Fifty years ago scientists were still working hard at cracking the human genetic code - now researchers are able to break down an individuals DNA in just a matter of hours. The advance not only allows doctors to find the cause of many illnesses and diseases but also to predict what patients could be susceptible to in the future. In Britain it is an area of medical testing that is becoming more and more popular as Suzanne Chislett explains from London.
Our genes make us who we are - Tall, short, brunettes or red-heads. They are the building blocks that decide our physical shape and also have a major impact on our health.
Advances in science now mean it is possible to break down DNA and examine its genetic sequence for possible defects, which could lead to illnesses and diseases such as diabetes, cardiovascular problems and muscular dystrophy.
"The technology for testing DNA has come on in leaps and bounds. It's much, much quicker and much, much easier now to read large amounts of DNA," says Doctor Fred Kavalier, a geneticist at Guy's Hospital in London.
Gathering information direct from our genes is not only useful to help doctors diagnose illnesses; it has also spawned a growing business in Britain.
People are increasingly turning to companies like Genetic Health here on London's famous Harley Street to get a personal breakdown of their genetic sequence and an assessment of what medical problems they could develop.
A simple swab test provides all the DNA needed for analysis.
"We'll provide them with a 50 page report that not only gives them the current clinical evidence that is out there at the moment but shows them what data we've drawn on to produce their risk but gives them an indication of how they can reduce their risk," says Brian Whitley, who is Managing Director of Genetic Health.
While some companies offer an impersonal service, sending out swab kits and then mailing clients back the analysis, others like to meet their potential clients.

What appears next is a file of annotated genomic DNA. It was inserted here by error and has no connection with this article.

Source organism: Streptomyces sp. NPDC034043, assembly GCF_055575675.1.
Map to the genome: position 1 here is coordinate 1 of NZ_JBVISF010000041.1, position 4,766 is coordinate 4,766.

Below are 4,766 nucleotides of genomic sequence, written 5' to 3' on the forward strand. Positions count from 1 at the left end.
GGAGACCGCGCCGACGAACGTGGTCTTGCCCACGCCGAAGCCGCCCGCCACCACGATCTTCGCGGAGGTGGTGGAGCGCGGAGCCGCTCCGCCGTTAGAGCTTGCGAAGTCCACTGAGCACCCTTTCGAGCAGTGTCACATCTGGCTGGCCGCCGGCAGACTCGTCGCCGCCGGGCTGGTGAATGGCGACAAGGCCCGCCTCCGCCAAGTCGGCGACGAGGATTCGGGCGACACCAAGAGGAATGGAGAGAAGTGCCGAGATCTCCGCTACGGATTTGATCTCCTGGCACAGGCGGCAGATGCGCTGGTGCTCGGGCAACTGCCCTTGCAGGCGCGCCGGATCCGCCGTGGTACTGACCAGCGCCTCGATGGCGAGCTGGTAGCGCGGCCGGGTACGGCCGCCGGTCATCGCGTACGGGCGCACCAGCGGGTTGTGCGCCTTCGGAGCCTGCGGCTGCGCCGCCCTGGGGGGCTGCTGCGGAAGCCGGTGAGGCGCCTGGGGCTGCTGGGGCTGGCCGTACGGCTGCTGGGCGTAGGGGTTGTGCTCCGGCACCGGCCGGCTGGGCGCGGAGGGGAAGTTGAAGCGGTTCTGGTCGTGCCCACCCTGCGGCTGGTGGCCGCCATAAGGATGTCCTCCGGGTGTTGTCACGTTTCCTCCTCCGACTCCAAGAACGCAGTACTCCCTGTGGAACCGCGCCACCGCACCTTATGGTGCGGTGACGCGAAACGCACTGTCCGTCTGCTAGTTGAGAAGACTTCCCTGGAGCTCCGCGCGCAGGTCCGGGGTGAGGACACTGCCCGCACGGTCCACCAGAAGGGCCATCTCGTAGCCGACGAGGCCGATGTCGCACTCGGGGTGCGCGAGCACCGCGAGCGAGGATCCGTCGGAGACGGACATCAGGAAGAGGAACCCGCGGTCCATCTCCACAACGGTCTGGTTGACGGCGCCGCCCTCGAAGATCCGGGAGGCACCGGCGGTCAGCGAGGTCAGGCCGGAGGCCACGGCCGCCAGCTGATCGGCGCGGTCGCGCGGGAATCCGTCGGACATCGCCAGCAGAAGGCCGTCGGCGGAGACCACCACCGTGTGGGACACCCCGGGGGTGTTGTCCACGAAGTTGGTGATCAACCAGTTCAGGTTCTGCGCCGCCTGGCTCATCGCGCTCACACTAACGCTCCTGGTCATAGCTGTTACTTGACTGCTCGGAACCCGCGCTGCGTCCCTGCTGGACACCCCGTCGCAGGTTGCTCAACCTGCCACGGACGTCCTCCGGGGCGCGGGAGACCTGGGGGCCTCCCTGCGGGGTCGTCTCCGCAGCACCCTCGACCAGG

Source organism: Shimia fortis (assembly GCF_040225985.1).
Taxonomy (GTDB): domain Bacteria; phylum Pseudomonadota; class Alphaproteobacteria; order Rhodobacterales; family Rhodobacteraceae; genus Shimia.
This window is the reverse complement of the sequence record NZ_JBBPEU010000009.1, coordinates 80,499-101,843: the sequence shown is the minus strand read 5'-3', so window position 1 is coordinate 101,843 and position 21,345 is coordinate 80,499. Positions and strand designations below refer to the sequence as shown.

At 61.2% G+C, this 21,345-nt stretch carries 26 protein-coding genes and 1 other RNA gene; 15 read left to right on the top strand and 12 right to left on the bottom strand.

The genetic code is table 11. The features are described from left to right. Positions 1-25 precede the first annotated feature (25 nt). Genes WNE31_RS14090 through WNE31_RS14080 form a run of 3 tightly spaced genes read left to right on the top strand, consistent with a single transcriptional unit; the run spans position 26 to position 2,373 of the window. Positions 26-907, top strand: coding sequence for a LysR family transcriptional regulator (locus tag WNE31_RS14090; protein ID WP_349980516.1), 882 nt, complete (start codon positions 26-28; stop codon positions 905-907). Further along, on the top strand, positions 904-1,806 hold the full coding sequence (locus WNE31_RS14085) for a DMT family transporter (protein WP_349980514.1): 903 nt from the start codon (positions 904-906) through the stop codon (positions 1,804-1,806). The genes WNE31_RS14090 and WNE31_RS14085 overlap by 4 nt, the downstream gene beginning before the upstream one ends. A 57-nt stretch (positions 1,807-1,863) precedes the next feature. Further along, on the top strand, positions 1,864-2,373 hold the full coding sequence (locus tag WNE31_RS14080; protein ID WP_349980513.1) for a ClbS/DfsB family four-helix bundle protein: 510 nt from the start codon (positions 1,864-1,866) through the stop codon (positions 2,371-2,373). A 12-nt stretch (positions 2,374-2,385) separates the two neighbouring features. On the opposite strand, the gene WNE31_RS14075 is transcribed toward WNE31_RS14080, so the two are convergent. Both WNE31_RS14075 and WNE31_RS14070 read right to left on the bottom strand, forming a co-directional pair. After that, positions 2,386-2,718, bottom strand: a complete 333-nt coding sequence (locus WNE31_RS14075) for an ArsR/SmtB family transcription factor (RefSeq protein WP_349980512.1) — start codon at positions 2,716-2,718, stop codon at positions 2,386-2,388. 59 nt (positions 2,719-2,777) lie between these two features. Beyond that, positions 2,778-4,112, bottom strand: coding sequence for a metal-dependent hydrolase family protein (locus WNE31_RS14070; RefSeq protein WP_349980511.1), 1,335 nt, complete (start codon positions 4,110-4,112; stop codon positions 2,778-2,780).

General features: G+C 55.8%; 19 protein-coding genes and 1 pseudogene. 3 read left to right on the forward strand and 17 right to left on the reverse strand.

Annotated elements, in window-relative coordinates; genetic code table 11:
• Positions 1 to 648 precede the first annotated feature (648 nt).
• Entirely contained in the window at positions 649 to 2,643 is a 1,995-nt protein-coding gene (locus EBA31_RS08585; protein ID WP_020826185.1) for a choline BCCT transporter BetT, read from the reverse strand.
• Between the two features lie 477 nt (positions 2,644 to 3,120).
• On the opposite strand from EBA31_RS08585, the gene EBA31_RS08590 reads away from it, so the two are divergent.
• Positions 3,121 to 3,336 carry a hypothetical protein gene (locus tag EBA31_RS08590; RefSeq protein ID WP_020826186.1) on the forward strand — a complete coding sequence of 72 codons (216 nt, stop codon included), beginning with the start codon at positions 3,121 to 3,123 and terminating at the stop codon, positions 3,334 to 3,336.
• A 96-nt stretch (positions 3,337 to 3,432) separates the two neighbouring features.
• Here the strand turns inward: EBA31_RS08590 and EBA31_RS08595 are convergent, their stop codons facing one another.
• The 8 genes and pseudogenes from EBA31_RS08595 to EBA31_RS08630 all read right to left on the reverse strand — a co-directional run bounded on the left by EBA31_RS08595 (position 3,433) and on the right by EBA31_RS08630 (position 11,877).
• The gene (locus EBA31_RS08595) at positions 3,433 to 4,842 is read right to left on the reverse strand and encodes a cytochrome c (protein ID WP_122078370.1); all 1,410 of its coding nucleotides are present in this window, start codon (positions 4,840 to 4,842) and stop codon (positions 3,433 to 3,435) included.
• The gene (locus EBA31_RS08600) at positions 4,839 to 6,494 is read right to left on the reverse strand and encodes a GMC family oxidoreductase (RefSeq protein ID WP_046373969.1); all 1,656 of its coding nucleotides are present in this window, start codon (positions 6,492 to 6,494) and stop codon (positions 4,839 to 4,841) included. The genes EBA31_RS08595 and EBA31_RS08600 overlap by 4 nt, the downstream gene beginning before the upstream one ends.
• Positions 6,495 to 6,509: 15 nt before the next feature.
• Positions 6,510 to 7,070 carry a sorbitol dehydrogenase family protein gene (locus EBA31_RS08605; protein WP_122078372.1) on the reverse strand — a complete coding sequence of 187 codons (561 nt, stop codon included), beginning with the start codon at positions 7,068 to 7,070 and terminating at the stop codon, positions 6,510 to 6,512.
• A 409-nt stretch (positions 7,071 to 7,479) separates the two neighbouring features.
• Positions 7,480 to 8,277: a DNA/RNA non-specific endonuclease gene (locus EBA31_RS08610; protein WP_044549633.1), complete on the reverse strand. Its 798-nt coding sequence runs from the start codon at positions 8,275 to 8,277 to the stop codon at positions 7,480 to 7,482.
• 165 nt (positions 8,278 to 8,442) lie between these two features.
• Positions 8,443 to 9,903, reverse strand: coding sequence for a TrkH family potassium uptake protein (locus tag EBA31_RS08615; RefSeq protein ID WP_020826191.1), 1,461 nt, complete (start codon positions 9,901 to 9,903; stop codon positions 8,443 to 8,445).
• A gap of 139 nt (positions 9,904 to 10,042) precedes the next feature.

"We put it in context with the whole other medical history of the individual but we won't leave the individual just hanging with their genetic data. They can come back and ask more questions, they're encouraged to go and do their own research and we can provide other support structures for them, such as exercise concepts, nutrition information - depending on where their level of interest is," Whitley said.
But there are wider concerns within Britain's scientific community that while the study of our genes is progressing apace - there are still too many unknowns to make any analysis as useful as it may appear.
As well as working at London's Guy's Hospital, Dr. Fred Kavalier is spokesperson for the British Society for Human Genetics. He says, "We don't know enough about all the genes that are involved in these diseases. We know about some of the genes but there are probably thousands of genes that are involved so it's really like looking at a couple of cards in a pack of cards and trying to say what the whole deck looks like."
Doctor Kavalier is concerned that people may take unnecessary risks with their health if told their risk of disease is low, or worry without cause if told they are in danger of developing a serious illness.
Current genetic profile tests cost between $1,000 and $2,000 U.S.
While some say that is a high fee to pay for information that, at the end of the day, can not change a person's medical fate, but others say knowing what could affect you later in life is priceless.